The RFID reader may obtain from the removable data storage medium not only information that describes an RFID tag or the object to which it is attached, or both, but also information used to activate one or more lights, or graphics on the display, or sounds produced, in regard to that information. In addition or in place of obtaining information from the removable media to activate these components of a user interface or for other purposes, information may be obtained from the tag, from on-board processor memory, or from any combination of them.
 The RFID reader of the present invention has many beneficial uses. In one embodiment, the RFID reader may be configured for use in a library. A computer may be used to write data to the removable, non-volatile data storage medium including, for example, the full title, author and call number for each library item of interest. The data storage medium may then be removed from the reader/writer and inserted into the RFID reader. When the data storage medium is connected to the RFID reader, the RFID reader has access to the data stored on that storage medium as the RFID tags associated with various library items are interrogated and identified by the RFID reader. An indication of the presence or absence of those materials may be provided to the user in any appropriate manner.
 The RFID reader may also collect data obtained by interrogating library materials, and download all or a portion of those data to the data storage medium, and those data written to the removable data storage medium may be subsequently uploaded to a computer. The RFID reader of the present invention may be used for other applications in which it is useful to interrogate RFID tags, in environments such as retail stores.
 The use of removable media, and preferably non-volatile media, overcomes the limitations in conventional memory that is typically available with handheld processors, and also allows the user to easily change databases as needed. That is, a user may download from a computer a certain database to the removable media, place that removable media into an RFID reader, and then use the reader only in regard to that certain database. If the removable media is of the flash memory type, for example, another advantage is the reduction in download time required to transfer information from a computer to the removable media when compared to other methods of data transfer. Using a small flash memory card (or similar) allows a user to transport a small, lightweight object eliminating the need to connect the entire RFID interrogator to a docking station to transfer data. Also, because current handheld RFID readers have limited memory available (8 MB, for example), a removable, non-volatile data storage medium greatly expands the size of a database available to the RFID reader. Lastly, flash memory cards are said by at least one source to use only 5% of the power required to operate a small disc drive (such as a 1.8 inch (4.57 cm) or 2.5 inch (6.35 cm) disk drive), and therefore can be used for longer periods of time with the same amount of battery power, or for the same amount of time with a smaller battery, if that type of removable memory is selected.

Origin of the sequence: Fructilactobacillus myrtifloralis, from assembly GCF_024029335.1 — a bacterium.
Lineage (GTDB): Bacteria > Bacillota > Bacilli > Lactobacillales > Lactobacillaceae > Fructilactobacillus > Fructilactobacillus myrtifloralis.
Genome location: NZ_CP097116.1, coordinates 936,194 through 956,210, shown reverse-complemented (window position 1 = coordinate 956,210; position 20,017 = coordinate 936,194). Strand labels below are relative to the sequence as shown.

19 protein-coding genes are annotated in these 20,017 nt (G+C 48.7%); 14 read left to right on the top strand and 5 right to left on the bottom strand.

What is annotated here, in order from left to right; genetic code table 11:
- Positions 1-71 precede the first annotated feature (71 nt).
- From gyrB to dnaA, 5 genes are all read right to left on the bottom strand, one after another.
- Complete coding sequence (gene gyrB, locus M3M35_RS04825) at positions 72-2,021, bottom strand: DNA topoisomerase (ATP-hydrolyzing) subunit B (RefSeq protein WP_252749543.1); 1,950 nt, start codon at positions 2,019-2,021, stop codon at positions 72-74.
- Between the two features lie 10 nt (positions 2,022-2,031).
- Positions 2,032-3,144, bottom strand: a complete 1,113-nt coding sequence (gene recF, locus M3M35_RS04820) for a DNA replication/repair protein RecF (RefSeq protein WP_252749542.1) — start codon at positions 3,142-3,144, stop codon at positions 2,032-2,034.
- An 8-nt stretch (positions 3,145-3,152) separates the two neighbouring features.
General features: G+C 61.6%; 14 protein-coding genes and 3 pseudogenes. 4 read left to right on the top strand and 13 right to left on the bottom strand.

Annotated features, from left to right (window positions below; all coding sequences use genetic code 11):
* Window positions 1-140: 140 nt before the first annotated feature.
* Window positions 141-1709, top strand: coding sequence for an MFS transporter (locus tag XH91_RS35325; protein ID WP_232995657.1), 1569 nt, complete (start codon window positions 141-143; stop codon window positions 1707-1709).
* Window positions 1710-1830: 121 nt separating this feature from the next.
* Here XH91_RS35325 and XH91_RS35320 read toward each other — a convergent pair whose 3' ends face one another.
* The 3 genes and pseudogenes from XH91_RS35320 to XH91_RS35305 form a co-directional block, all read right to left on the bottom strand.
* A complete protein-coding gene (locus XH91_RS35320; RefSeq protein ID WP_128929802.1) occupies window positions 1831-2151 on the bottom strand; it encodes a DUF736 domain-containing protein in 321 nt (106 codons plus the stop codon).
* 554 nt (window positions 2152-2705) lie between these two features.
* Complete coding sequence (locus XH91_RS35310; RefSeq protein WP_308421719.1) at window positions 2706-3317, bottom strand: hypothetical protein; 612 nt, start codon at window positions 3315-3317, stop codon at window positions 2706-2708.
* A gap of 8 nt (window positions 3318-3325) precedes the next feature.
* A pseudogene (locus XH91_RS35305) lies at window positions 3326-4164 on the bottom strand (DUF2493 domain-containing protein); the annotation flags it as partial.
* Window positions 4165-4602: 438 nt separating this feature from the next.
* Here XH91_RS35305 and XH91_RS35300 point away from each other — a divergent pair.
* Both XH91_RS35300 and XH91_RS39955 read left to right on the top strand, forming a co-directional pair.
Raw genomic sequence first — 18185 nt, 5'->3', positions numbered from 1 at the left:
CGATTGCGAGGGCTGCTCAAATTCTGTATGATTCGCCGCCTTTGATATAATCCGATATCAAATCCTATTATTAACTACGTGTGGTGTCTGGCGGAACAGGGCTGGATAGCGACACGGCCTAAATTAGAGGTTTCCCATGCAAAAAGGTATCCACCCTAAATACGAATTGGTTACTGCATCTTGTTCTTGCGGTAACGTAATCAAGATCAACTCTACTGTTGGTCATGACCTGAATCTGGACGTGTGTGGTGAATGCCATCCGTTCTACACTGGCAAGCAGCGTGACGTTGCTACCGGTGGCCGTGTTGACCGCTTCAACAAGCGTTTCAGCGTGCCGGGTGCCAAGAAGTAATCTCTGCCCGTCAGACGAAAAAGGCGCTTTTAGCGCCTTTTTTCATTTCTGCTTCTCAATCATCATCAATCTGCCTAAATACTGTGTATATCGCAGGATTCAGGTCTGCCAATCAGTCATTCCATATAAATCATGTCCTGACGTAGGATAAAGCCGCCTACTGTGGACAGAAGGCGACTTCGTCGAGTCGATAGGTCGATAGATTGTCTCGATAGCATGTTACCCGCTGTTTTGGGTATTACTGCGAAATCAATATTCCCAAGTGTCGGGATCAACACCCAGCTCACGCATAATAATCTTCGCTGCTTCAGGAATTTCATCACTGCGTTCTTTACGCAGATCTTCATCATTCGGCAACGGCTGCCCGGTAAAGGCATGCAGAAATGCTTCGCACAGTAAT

Another advantage of the RFID reader of the present invention is the ability to provide information to a user in “real time.” That is, information can be processed by the RFID reader and provided to a user using integral data storage, without having to transfer information back to a database separate from the RFID reader or receive information from such a database. The transfer of information between an RFID reader and a database separate from the RFID reader (whether by wireless or wired connection, or by a docking station for the RFID reader, for example) is a relatively slow process. The present invention overcomes those problems without sacrificing data storage capacity by using integral (and preferably removable) data storage media of the type described. Accordingly, the methods of using the RFID reader described herein (including the documents incorporated herein) can be used to provide information to a user in real time based on data that is stored on a medium that is either a permanent part of the RFID reader, removable from a port on the RFID reader, or tethered to the RFID reader, which is a significant benefit.
 The RFID reader of the present invention is also believed to be useful in performing one or more of the methods described in published PCT applications WO 00/10144 (entitled “Applications for Radio Frequency Identification Systems”) and WO 00/10122 (entitled “Radio Frequency Identification Systems Applications”), the contents of both of which are incorporated by reference herein, and both of which are assigned to the assignee of the present invention. Thus, for example, the RFID reader of the present invention could be used to download a list of items of interest to the removable data storage medium described herein, and then to interrogate various RFID-tagged items to determine whether any of those items are among those on the list. Each time the RFID reader interrogates such an item, it may provide through the user interface an indication that the item has been located. In another embodiment, the RFID reader of the present invention could be used to verify the order of items located on, for example, a shelf The reader would be able to access software that would provide the reader with an ordered set of items, or an algorithm indicative of an order, and the reader could then determine whether the interrogated items were in the algorithm order. In yet another embodiment, the RFID reader could be used for “sweeping,” meaning that the RFED tags associated with items may be interrogated and information regarding those items transferred to a database (perhaps on the removable data storage medium of the present invention) for use in generating statistical profiles of the usage of the items based on how many times the item has been interrogated during sweeping. Other such functions are described in the documents incorporated by reference above.